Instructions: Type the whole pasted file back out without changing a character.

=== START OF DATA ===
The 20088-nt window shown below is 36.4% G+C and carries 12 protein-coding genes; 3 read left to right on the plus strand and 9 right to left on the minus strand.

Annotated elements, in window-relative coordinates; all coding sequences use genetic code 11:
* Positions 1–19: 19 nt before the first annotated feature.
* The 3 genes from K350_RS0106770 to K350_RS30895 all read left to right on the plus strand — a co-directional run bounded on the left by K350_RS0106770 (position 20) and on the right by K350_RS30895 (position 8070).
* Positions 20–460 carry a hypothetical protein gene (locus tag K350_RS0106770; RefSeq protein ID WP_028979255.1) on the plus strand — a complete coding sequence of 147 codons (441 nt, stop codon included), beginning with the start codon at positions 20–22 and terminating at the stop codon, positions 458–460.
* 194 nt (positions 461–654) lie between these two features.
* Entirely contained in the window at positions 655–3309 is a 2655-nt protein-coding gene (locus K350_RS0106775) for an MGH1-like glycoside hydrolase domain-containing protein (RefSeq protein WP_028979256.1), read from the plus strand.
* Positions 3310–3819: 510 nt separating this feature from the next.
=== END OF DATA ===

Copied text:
The 20088-nt window shown below is 36.4% G+C and carries 12 protein-coding genes; 3 read left to right on the plus strand and 9 right to left on the minus strand.

Annotated elements, in window-relative coordinates; all coding sequences use genetic code 11:
* Positions 1–19: 19 nt before the first annotated feature.
* The 3 genes from K350_RS0106770 to K350_RS30895 all read left to right on the plus strand — a co-directional run bounded on the left by K350_RS0106770 (position 20) and on the right by K350_RS30895 (position 8070).
* Positions 20–460 carry a hypothetical protein gene (locus tag K350_RS0106770; RefSeq protein ID WP_028979255.1) on the plus strand — a complete coding sequence of 147 codons (441 nt, stop codon included), beginning with the start codon at positions 20–22 and terminating at the stop codon, positions 458–460.
* 194 nt (positions 461–654) lie between these two features.
* Entirely contained in the window at positions 655–3309 is a 2655-nt protein-coding gene (locus K350_RS0106775) for an MGH1-like glycoside hydrolase domain-containing protein (RefSeq protein WP_028979256.1), read from the plus strand.
* Positions 3310–3819: 510 nt separating this feature from the next.